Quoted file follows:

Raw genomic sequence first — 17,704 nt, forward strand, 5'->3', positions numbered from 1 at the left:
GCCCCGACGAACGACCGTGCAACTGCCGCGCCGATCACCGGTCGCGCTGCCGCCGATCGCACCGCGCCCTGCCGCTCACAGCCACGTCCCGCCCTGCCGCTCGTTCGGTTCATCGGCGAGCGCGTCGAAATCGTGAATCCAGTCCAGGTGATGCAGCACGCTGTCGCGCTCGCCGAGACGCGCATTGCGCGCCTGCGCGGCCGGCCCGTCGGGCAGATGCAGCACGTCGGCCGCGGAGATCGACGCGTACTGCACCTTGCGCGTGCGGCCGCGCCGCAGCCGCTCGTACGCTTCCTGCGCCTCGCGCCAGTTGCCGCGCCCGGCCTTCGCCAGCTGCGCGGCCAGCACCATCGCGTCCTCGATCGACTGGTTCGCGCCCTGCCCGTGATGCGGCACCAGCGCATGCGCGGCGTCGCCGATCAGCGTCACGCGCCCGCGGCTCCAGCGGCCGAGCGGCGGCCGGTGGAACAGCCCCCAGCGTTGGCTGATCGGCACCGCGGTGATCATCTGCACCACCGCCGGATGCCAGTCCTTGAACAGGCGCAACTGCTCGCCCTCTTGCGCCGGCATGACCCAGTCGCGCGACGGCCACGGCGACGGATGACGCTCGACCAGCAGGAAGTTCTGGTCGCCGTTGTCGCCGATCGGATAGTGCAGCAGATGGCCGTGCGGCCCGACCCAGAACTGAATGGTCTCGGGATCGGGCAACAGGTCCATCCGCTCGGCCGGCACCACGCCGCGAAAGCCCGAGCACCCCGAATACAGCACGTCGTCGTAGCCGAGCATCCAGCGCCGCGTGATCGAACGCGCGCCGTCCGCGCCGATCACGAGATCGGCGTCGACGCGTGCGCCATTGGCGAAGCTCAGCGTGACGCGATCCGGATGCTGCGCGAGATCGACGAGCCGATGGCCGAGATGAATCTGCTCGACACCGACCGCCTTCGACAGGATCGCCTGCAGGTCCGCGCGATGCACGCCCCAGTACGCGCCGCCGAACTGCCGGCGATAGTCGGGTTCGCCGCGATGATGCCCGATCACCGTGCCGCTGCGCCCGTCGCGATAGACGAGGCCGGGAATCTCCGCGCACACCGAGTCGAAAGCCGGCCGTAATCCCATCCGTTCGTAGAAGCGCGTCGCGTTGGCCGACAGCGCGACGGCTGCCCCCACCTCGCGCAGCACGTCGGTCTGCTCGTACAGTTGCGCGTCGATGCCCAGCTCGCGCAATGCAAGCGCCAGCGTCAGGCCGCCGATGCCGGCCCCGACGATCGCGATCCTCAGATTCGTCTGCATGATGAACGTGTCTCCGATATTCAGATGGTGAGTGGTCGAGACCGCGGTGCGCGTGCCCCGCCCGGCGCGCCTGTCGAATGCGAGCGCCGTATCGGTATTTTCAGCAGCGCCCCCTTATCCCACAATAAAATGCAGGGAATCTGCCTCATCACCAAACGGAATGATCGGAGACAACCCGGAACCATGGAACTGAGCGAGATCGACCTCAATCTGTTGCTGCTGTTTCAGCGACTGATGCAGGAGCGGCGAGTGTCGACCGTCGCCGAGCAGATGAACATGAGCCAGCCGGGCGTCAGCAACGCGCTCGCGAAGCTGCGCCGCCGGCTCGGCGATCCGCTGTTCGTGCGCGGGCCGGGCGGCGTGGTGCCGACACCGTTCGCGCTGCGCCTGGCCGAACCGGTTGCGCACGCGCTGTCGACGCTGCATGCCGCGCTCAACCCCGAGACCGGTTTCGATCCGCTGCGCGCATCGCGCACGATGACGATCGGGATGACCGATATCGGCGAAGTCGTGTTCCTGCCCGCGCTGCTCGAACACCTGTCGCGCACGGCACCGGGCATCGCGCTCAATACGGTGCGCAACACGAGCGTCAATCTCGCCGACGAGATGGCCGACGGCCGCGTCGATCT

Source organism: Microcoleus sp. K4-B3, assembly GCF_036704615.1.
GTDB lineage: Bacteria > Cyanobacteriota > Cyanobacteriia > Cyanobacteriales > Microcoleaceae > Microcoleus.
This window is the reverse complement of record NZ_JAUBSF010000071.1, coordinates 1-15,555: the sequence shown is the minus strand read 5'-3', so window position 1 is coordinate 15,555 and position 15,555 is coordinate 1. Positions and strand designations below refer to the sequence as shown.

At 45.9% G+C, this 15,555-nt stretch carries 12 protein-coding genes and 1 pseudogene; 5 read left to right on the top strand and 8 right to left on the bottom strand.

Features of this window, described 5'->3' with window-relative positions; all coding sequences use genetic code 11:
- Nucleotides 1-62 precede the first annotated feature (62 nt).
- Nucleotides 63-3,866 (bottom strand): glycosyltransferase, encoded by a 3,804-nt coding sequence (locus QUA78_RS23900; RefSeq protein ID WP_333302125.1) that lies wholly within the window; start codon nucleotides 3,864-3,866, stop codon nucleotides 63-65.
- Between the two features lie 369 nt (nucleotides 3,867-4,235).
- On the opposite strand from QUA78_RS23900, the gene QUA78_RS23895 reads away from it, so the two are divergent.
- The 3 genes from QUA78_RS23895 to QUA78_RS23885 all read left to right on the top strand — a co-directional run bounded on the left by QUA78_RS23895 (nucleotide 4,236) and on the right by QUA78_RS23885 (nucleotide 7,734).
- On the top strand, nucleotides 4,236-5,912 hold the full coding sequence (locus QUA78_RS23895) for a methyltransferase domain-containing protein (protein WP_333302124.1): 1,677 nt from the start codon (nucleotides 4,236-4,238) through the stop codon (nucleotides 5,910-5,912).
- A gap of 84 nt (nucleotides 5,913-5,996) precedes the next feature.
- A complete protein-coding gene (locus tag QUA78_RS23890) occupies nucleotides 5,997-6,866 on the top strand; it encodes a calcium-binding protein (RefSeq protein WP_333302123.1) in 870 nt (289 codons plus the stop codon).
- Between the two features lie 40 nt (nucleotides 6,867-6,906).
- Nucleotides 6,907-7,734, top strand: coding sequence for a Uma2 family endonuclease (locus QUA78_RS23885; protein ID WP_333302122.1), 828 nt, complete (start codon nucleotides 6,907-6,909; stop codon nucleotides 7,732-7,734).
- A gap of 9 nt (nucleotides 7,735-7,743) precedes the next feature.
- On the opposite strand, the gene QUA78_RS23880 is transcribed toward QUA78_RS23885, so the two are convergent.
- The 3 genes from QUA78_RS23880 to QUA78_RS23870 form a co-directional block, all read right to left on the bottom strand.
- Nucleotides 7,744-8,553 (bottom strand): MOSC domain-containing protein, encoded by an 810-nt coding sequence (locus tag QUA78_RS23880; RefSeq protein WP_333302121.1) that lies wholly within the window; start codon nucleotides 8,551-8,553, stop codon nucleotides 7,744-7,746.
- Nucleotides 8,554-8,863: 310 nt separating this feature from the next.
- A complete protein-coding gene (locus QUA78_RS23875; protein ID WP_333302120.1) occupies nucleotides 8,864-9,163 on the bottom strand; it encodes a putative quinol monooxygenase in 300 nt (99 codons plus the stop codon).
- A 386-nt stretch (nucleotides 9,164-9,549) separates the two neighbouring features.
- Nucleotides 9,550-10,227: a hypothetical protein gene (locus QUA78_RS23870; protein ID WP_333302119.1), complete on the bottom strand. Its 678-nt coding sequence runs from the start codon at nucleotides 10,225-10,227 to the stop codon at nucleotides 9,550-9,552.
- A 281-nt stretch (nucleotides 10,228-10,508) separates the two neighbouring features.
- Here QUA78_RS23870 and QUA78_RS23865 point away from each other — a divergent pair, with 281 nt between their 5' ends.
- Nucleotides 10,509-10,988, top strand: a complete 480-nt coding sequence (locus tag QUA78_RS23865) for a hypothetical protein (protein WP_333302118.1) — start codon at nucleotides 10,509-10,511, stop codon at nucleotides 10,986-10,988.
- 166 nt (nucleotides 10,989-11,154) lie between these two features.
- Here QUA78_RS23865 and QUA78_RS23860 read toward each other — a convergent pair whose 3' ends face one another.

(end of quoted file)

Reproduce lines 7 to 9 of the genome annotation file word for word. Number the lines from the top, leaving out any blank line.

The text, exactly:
Features of this window, described 5'->3' with window-relative positions; all coding sequences use genetic code 11:
- Nucleotides 1-62 precede the first annotated feature (62 nt).
- Nucleotides 63-3,866 (bottom strand): glycosyltransferase, encoded by a 3,804-nt coding sequence (locus QUA78_RS23900; RefSeq protein ID WP_333302125.1) that lies wholly within the window; start codon nucleotides 3,864-3,866, stop codon nucleotides 63-65.